Newswise — Years after Congress passed the Civil Rights Act of 1964, women were still experiencing blatant discrimination and the Chicago chapter of the National Organization for Women took it as its mission to help change that.
The group targeted many local companies like Sears, which would pass women over for high-level positions, United Airlines for running “Executive Flights” that barred female passengers, and the Chicago Tribune for running segregated help-wanted ads for male and female job hunters.
Founded 50 years ago, the Chicago chapter of NOW focused much of its energy on employment-related issues because its founders had roots in the workers’ rights movement in Chicago, says David Greenstein, visiting lecturer for special collections and university archives at the University of Illinois at Chicago.
To celebrate the Chicago chapter’s anniversary, Greenstein is curating “Don’t Iron While the Strike is Hot: Chicago-NOW’s fight for Equality,” an exhibit in UIC’s Richard J. Daley Library that uses documents, photographs, and other memorabilia from its collection to document the local group’s fight for gender equality. The collection had been previously donated to UIC and consists of “hundreds and hundreds” of boxes of items, he said.
Thanks to the work of NOW, Aug. 26 became known as Women’s Equality Day to celebrate passage of the 19th Amendment that gave women the right to vote on that date in 1920. But even after the passage of the Civil Rights Act in the 1960s, women were still fighting for equality, Greenstein noted.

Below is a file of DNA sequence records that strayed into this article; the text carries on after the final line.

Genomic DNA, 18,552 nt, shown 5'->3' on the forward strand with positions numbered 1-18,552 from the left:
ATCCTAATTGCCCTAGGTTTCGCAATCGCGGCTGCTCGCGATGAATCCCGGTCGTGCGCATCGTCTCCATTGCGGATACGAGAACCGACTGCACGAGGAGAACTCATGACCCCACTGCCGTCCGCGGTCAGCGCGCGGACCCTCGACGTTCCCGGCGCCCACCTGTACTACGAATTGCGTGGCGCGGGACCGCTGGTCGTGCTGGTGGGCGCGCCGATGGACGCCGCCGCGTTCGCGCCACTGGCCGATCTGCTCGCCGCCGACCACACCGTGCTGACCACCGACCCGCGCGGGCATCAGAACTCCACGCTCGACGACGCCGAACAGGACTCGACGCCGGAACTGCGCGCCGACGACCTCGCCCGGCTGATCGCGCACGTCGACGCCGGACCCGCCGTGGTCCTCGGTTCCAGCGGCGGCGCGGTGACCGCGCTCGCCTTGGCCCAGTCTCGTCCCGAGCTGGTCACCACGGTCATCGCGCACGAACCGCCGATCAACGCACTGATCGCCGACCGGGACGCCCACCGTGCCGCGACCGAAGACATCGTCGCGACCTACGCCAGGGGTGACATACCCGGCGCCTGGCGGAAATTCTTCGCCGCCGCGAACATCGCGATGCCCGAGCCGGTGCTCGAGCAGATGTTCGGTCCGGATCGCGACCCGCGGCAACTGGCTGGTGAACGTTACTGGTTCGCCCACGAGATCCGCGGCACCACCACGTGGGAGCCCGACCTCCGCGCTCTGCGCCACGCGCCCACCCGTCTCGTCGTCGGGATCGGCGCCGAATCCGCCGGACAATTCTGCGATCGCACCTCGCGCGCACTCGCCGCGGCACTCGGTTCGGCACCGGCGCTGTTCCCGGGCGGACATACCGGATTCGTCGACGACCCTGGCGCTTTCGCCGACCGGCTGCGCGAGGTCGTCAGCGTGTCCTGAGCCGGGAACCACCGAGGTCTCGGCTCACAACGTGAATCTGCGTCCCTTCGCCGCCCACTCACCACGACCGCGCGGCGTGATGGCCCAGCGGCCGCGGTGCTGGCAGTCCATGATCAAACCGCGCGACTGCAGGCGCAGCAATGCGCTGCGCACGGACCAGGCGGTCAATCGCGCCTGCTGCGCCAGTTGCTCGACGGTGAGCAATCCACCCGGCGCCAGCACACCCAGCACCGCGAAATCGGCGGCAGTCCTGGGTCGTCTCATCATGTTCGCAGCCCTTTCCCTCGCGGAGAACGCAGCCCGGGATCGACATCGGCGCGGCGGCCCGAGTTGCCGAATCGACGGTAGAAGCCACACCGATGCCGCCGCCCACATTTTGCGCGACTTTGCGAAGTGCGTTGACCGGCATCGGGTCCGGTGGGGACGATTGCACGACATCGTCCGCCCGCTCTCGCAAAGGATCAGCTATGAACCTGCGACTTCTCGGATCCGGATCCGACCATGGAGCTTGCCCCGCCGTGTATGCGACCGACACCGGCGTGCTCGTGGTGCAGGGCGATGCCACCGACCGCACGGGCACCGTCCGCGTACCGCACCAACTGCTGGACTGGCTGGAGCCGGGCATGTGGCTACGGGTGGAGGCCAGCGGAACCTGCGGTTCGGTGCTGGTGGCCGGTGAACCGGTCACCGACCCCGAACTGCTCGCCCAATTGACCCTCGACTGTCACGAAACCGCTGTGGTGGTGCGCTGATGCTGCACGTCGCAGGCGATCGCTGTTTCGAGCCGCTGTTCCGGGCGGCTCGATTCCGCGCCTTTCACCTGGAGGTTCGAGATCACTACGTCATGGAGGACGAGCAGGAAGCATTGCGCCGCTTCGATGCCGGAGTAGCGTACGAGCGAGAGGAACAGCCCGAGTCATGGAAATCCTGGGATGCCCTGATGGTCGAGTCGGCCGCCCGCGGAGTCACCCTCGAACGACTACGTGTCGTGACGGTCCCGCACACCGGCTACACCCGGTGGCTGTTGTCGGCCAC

“Other types of desegregation had already begun but women were still not allowed equal access to many public accommodations,” he said. “They tried all kinds of different ways to change these things, to fix these kinds of inequalities.”
The exhibit, which is open to the public, dramatizes the extent of the fight that the chapter was embroiled in. The group had struggled to use everything from lawsuits to lobbying efforts to get government and corporate officials to honor and enforce the tenets of the Civil Rights Act for women but ultimately it came down to economic pressure.
“One of the main points I want to make in the exhibit is that they tried all kinds of different ways to change these things, but the things that really made substantial changes were more direct actions like strikes, boycotts and protests on the streets,” Greenstein said. “These direct actions put public pressure on groups to change.”
Some of the documents on display in the exhibit include a 1970 flier calling for women to strike on the 50th anniversary of the 19th Amendment’s passage. Among the items demanded by the group were equal pay for equal work as well as equal job opportunities, publicly-funded childcare centers, jobs listed in newspapers by occupation, not by gender, and the passage of the Equal Rights Amendment.
“Most of those on the list are still lacking,” Greenstein said of the current status of the demands.
The exhibit opens Sept. 1 and will run through the fall semester at UIC’s Richard J. Daley Library, 801 S. Morgan St. For more information, call (312) 996-2742 or visit the library’s Special Collections website.